Young Joo Lee was born in Seoul, South Korea, and grew up partially in Germany. The difference in culture and language which she experienced during her adolescence brought the realization that the perception of reality relies on personal experience, memory and identity. As she continued to study painting, film and sculpture in Korea, Germany and USA, this interest persisted throughout her works. In Lee's recent animation and video works, drawings and performances, she borrows the narrative structures of myth and dream and combines them with current issues in society and her personal experience. Lee currently is a College Fellow in Media Practice at Harvard University, in Theater, Dance and Media. She researches on the history of immersive media and the possibility of new technology as a tool to experience an alternative reality.
Yoshie Sakai is a multidisciplinary artist, working in video, installation, performance, and sculpture. She received her BFA from California State University Long Beach and her MFA from Claremont Graduate University. Recent solo exhibitions include Antenna in New Orleans (2016), Groundspace Project in Los Angeles (2017), and Verge Center for the Arts in Sacramento (2018). She attended the ACRE Residency Program (2016), the Skowhegan School of Painting and Sculpture (2014), and received the 2012 California Community Foundation for Visual Artists Emerging Artist Fellowship. Her work has been shown throughout the United States in film festivals and art exhibitions from Los Angeles to Miami, as well as internationally in Cambodia, Canada, Germany, and Japan. She is currently a Praxis Studio Artist in Residence at California State University, Dominguez Hills, which will culminate with a solo showcase in January 2019. Yoshie Sakai lives and works in Gardena, a city southwest of Los Angeles.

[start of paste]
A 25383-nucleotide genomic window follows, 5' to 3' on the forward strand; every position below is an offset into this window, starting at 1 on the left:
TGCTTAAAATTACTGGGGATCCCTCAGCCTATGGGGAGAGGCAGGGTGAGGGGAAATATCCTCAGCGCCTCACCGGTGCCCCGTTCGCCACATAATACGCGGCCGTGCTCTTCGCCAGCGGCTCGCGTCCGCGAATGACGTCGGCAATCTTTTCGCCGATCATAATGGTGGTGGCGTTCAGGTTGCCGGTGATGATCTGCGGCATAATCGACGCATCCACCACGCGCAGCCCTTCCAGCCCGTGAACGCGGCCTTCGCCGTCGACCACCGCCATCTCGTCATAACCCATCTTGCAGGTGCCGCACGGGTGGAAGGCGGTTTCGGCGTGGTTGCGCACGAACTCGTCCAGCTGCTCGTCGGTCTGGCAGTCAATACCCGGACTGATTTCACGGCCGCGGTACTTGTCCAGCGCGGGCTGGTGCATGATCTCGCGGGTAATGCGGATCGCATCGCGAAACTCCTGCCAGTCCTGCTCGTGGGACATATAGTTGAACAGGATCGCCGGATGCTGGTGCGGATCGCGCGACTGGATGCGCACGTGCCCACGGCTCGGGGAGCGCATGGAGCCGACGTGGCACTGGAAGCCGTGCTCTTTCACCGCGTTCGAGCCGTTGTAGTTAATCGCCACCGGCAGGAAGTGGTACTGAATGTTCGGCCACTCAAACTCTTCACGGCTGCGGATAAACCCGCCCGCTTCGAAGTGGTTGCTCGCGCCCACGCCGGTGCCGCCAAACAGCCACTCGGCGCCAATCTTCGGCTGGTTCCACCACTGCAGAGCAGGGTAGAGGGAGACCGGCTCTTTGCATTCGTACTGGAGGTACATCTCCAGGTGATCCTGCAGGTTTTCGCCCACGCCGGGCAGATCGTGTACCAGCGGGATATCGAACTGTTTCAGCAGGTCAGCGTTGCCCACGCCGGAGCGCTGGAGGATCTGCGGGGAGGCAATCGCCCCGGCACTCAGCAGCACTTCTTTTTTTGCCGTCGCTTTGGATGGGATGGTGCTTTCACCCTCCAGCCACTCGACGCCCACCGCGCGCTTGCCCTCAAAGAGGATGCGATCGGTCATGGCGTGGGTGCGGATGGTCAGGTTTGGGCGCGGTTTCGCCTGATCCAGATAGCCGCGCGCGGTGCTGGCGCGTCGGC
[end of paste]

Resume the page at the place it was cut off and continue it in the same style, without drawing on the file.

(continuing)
Semi-Tropic Spiritualists began in 2012 as an ongoing series of performance works, objects and illustrated texts by Los Angeles-based artists Astri Swendsrud and Quinn Gomez-Heitzeberg. Their works explore the history of spiritual belief and metaphysical practice in Los Angeles through the Semi-Tropic Spiritualists, an organization that created a campsite meeting place outside the city limits of Los Angeles in 1905. Spiritualism has described itself as a science, a philosophy and a religion. The artists are interested in this system as a model for examining ideas of faith and skepticism, belief and charlatanism, as well as for the development of a space dedicated to investigation and the search for knowledge. The Semi-Tropic Spiritualists have exhibited their installations and performance works at Richard Telles Fine Art, Klowden Mann, The Vincent Price Museum, and Chime & Co. in Los Angeles; Shangri-La, Joshua Tree, CA; and Llano del Rio, CA among other locations. A solo exhibition of their work, What Can The Semi-Tropic Spiritualists Do For You? is on view at General Projects in Los Angeles through November 4, 2018. Their new book The Semi-Tropic Spiritualist Guidebook is available now through Insert Blanc Press.
eliot yasumura and Aziz Yonuss are artists based in Los Angeles.